What I've learnt from the year of lockdowns
- Credit: Photo by Dan Kitwood/Getty Images
Playwright BONNIE GREER on what she is learning about herself, and society, from the year of lockdowns
On a recent appearance on Question Time, I mentioned that my husband and I had not been together since he decided to check in on his place in France at the end of February. The lockdown came soon after that, and we thought it best he stayed there because our West End London place is small and his ability to have his evening pint would be curtailed.
In the back of our minds, we thought that this situation would last a month or so. But it has not and he is still there and it is becoming a kind of life. I have had to upgrade my tech and learn Zoom and Teams and a whole new way of work, so that I can keep my connection with the person I had previously not been separated from for more than 20 years.
At one point, earlier in the pandemic, a strange pain developed in my left hip joint, so excruciating that I could barely walk. I couldn’t exercise properly but worst of all I couldn’t box. Correction: I could not do boxing training. I just hobbled to the shops and came home quickly.
Through my pain and inability to walk, I suddenly saw the world of older people. I became one, too, and there was something strangely comforting about it. Doors were opened; people opened up cash registers to check out your food items instead of insisting that you go to the dreaded automatic checkout. Younger people were kinder.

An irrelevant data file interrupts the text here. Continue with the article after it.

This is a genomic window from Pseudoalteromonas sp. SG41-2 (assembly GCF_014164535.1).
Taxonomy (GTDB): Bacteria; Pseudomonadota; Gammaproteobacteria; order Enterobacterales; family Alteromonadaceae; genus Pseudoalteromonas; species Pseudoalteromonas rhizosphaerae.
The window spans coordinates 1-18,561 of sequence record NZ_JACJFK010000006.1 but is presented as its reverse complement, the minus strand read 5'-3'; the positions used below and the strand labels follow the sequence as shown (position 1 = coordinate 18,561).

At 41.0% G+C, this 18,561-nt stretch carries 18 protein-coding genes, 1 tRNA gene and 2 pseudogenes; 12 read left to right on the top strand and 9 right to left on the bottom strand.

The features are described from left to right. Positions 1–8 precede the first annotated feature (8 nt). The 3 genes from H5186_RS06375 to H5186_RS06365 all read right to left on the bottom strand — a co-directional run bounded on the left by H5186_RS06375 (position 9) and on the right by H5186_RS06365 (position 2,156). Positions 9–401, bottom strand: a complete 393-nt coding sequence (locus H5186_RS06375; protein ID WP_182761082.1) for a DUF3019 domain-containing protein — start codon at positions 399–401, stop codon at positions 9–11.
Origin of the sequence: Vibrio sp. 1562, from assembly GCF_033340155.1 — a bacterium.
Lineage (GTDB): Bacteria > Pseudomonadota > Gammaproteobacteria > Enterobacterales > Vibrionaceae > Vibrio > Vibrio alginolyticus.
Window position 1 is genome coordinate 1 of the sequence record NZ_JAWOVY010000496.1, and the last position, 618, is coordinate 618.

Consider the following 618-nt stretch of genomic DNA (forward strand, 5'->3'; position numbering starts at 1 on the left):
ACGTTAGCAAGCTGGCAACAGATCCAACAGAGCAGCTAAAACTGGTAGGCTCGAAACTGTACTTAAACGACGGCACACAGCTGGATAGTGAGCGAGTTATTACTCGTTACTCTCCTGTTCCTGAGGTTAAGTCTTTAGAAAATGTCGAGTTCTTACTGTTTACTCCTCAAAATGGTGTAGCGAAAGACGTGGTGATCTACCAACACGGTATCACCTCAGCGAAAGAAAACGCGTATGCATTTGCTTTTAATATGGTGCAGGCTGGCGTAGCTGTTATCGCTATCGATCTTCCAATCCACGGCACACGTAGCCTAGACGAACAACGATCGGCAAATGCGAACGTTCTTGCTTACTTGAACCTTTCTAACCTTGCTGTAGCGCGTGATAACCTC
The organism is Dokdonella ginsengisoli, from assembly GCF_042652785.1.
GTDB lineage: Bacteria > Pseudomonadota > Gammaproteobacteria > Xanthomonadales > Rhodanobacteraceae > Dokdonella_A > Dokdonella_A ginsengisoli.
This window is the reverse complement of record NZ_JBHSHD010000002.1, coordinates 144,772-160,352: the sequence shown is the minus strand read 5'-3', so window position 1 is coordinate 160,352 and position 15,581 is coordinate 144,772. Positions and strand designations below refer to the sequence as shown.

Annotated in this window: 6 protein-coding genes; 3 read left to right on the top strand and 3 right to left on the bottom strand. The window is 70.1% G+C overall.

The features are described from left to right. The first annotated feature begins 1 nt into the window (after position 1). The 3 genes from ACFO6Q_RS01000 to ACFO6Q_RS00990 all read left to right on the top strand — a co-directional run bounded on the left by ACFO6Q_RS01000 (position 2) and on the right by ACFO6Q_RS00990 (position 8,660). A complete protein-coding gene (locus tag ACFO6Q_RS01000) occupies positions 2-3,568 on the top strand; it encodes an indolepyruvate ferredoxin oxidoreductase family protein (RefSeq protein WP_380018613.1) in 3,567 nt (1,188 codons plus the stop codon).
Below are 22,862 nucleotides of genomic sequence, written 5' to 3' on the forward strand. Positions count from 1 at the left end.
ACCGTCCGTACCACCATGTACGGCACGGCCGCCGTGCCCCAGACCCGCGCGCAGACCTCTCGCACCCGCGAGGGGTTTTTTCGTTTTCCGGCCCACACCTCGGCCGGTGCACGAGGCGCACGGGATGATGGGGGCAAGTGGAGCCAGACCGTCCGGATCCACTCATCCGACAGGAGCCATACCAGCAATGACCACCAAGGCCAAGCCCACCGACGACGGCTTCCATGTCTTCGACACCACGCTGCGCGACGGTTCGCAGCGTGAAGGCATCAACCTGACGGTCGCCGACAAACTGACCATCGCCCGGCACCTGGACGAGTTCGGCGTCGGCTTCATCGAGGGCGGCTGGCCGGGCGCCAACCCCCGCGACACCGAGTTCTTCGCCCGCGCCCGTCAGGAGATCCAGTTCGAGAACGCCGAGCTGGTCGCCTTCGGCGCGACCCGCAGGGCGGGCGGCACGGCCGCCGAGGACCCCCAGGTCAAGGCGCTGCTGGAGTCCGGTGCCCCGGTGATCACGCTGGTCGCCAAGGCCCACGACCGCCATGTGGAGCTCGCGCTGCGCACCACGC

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In my new existence, I found myself looking at young people with a mixture of pity and rage because most did not wear masks or social distance. In my neighbourhood there are loads of pubs, bars, coffee shops where the young met, carefree as if nothing was going on. I gave them a wide berth as I hobbled along, but in my mind I was carrying a placard with an imagined masked Ariana Grande on it - or anyone else who might catch their eye.
In my new life I was coping, which I saw as a kind of triumph. I was mindful and thankful of the fact that we are lucky because my husband has someplace else to live and therefore we avoid the risk of infecting each other.
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But you can be as charitable as you want, the fact of the matter is that we all live inside ourselves and proceed out from there. And the virus was slowly becoming an entity. A Thing.
I decided to dismantle our apartment and throw stuff out and take the opportunity of being alone to do that. Nine months later looks like the first day that I started.
I tried to investigate the joint pain, but nothing helped, so I made up my mind to re-train my boxing self online. Boxing is a sport whose sole purpose is to stop your opponent. You can look as beautiful and graceful as you like but this stopping the person you’re facing is No. 1.
Therefore it is not a nice sport to admit to. While others talk about football, rugby, tennis, etc, how can you announce that you like Mike Tyson? That you are happy that he is returning to the ring for an old timers' battle? Because Mike Tyson did time, he is no role model. It is awful to like him.